The rights established by the Charter are guaranteed in a more or less explicit and detailed manner by EU law. The 98 paragraphs of the Revised Charter can be matched to binding provisions of primary or secondary EU law, albeit with some differences of both form and substance.

In addition to the relevant provisions of the Treaty on European Union (Article 6) and the Treaty on the Functioning of the European Union (particularly, in Article 18, the section concerning individuals' freedom of movement and, above all, that on social policy), most of the rights guaranteed by the Revised Charter are matched by corresponding safeguards in the EU Charter of Fundamental Rights, but with significant exceptions relating to certain articles and paragraphs.

Without being exhaustive, it can be said that in the case of secondary legislation (directives and regulations), the EU lays down requirements in a significant number of fields of specific relevance to social rights.

In this context or the context of other initiatives taken in the field of intergovernmental co-operation, the EU has addressed, to varying extents and in varying detail, a large number of social rights-related issues. It has also looked into issues including work organisation and working conditions, occupational health and safety, co-ordination in social security matters, social dialogue, free movement of workers, social inclusion and the fight against poverty, non-discrimination and the needs of vulnerable people such as people with disabilities and elderly people.

At present the 28 EU member states are part of the "system" of the Charter treaties (the 1961 Charter, the Additional Protocol of 1988, the Additional Protocol of 1995 and the Revised Charter), albeit with differences regarding the commitments they have entered into: nine states are bound by the 1961 Charter (five of which are also bound by the Protocol of 1988) and nineteen by the Revised Charter. With the exception of two states, France and Portugal – which have accepted all the paragraphs of the Revised Charter - the others have ratified a greater or lesser number of provisions of either version of the Charter. Only fourteen EU member states have accepted the 1995 Protocol establishing a system of collective complaints. This results in a variety of situations and contracted obligations.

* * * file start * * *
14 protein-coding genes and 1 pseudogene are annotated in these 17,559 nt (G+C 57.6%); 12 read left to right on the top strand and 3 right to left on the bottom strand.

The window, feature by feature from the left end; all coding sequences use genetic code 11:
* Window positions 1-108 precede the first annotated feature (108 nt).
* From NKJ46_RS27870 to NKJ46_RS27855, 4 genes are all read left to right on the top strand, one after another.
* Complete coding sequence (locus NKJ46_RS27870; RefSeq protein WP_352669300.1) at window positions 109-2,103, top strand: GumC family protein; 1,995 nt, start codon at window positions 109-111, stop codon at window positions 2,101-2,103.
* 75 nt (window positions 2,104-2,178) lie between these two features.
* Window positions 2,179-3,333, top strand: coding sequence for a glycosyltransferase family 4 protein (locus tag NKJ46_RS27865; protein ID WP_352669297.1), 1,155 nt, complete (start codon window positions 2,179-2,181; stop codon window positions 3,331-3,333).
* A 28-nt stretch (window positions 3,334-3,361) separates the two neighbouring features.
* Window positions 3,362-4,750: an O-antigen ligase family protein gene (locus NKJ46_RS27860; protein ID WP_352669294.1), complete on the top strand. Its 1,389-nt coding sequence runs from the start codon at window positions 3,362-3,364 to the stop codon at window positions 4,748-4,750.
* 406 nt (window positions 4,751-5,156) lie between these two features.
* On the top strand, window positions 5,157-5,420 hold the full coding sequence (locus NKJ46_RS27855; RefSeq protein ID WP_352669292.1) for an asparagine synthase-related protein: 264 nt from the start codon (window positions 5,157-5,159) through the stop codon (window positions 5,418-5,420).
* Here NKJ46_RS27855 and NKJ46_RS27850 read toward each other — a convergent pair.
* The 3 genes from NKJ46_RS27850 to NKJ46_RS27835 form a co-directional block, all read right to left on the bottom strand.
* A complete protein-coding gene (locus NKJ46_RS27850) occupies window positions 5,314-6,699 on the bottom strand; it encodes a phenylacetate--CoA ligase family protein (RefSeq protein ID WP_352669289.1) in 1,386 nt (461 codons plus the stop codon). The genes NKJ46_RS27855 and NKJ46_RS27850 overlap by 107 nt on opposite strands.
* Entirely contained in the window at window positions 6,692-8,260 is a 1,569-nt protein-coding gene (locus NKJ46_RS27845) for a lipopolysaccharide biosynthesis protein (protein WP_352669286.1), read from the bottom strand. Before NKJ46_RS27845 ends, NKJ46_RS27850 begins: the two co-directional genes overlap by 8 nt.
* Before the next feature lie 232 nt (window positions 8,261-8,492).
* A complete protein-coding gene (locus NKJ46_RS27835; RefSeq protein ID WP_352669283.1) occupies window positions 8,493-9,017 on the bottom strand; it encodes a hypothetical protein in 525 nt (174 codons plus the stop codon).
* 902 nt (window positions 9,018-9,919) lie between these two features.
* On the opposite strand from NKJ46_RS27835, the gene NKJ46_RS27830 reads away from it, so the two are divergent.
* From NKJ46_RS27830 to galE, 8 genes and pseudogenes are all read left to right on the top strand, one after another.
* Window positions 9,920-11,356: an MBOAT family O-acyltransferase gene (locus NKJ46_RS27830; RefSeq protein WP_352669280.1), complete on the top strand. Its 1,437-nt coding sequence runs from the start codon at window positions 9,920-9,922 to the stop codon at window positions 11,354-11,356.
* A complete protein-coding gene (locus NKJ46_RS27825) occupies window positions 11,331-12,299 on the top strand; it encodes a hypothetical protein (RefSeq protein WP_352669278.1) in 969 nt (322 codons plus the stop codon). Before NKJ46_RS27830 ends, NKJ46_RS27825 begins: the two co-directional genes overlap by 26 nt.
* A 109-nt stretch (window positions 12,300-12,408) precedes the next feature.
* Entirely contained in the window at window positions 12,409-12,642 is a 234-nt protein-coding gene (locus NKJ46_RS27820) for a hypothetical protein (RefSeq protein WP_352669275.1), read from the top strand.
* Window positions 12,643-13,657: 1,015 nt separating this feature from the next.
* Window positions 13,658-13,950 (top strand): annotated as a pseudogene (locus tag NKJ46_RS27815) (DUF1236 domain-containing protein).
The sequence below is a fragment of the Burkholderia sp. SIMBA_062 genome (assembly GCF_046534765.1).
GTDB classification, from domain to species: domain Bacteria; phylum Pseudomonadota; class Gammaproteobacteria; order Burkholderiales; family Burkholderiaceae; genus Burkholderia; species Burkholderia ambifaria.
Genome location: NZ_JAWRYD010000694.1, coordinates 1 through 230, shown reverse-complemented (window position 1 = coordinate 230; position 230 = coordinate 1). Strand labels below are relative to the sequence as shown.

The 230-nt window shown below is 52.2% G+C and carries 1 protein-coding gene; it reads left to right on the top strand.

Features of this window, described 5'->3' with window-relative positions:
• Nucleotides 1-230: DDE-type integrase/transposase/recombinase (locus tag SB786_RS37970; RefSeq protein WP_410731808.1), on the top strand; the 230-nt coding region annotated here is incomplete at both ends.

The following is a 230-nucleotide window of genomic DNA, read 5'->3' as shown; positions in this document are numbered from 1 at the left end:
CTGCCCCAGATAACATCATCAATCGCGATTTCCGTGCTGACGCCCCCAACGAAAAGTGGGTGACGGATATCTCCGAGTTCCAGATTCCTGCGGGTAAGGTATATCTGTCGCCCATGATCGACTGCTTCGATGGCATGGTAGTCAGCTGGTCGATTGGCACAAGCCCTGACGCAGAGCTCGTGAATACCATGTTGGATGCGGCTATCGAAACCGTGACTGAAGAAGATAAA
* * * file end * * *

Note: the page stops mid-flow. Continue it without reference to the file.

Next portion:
There is a clear lack of uniformity in the acceptance of Charter provisions by the EU member states. This is the result of the choices made by each State Party when expressing its sovereign will on the basis of the Charter acceptance system described above. In this context, it should be noted that while applying the EU’s binding standards in an area covered by the Charter, some member States of the European Union have not accepted the Charter provisions establishing legally equivalent guarantees.

Coming events

Back Exchange of views between Karin Lukas, President of the European Committee of Social Rights, and the Committee of Ministers Delegates

Exchange of views between Karin Lukas, President of the European Committee of Social Rights, and the Committee of Ministers Delegates

In her exchange of views with the Committee of Ministers Delegates, Karin Lukas, President of the European Committee of Social Rights (ECSR), emphasised that during her mandate the Committee has consistently aimed to interpret the Charter in the light of present-day conditions to keep up with the drastic changes impacting social rights and to better protect rights bearers, especially the most vulnerable. 

The successive crises which have rippled worldwide, have put extreme strain on the enjoyment of social rights by many on our continent. In this context, Karin Lukas underlined the adoption by the Committee of Ministers of an ambitious reform package of the Charter system in September 2022, after a broad consultation process under the aegis of GT-CHARTE. She recalled that the main objective of the reform was to render the reporting procedure lighter and more targeted, strengthen the role of the Governmental Committee and enhance the dialogue among stakeholders. 

She also informed the Ministers’ Deputies that the European Committee of Social Rights has decided to strengthen its follow-up on non-accepted provisions. For this purpose, in addition to reporting on non-accepted provisions, meetings with the authorities and other stakeholders will resume in order to identify or create opportunities for accepting further provisions. In addition, and in line with decisions of the Deputies, this process will also include States Parties bound by the 1961 Charter*, with the aim not only of increasing the number of accepted provisions but also of encouraging them to ratify the Revised Charter. 

Karin Lukas also emphasised that the addition of new rights to the Charter should be given proper consideration in order to take full account of the evolving social context and expectations of European citizens. 

Finally, Karin Lukas stressed that, for the reform to be truly successful and in order to maintain the quality and relevance of the Charter, it is crucial to provide the European Committee of Social Rights and its Secretariat with adequate resources. 

  Intervention of Karin Lukas before the Committee of Ministers Delegates

* These states are Croatia, Czech Republic, Denmark, Iceland, Luxembourg, Poland and the United Kingdom.

Strasbourg, France 03/11/2022
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